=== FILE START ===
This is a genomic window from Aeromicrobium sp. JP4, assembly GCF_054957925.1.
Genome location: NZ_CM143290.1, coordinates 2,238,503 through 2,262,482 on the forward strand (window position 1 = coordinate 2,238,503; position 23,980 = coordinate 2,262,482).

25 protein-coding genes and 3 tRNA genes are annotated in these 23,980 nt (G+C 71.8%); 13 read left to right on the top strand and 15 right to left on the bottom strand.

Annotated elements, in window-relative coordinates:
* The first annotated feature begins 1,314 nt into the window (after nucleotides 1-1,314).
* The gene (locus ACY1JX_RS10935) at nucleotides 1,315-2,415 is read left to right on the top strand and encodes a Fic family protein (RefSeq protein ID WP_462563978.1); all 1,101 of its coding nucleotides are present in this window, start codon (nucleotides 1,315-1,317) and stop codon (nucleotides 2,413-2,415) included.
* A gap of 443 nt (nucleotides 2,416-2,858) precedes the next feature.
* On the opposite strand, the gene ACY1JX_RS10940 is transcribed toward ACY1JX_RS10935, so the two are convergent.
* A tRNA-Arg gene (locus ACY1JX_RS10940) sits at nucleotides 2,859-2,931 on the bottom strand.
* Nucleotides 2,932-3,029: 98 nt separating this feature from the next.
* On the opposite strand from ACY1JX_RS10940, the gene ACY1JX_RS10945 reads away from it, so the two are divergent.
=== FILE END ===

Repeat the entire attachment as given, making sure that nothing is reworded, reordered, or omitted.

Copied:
This is a genomic window from Aeromicrobium sp. JP4, assembly GCF_054957925.1.
Genome location: NZ_CM143290.1, coordinates 2,238,503 through 2,262,482 on the forward strand (window position 1 = coordinate 2,238,503; position 23,980 = coordinate 2,262,482).

25 protein-coding genes and 3 tRNA genes are annotated in these 23,980 nt (G+C 71.8%); 13 read left to right on the top strand and 15 right to left on the bottom strand.

Annotated elements, in window-relative coordinates:
* The first annotated feature begins 1,314 nt into the window (after nucleotides 1-1,314).
* The gene (locus ACY1JX_RS10935) at nucleotides 1,315-2,415 is read left to right on the top strand and encodes a Fic family protein (RefSeq protein ID WP_462563978.1); all 1,101 of its coding nucleotides are present in this window, start codon (nucleotides 1,315-1,317) and stop codon (nucleotides 2,413-2,415) included.
* A gap of 443 nt (nucleotides 2,416-2,858) precedes the next feature.
* On the opposite strand, the gene ACY1JX_RS10940 is transcribed toward ACY1JX_RS10935, so the two are convergent.
* A tRNA-Arg gene (locus ACY1JX_RS10940) sits at nucleotides 2,859-2,931 on the bottom strand.
* Nucleotides 2,932-3,029: 98 nt separating this feature from the next.
* On the opposite strand from ACY1JX_RS10940, the gene ACY1JX_RS10945 reads away from it, so the two are divergent.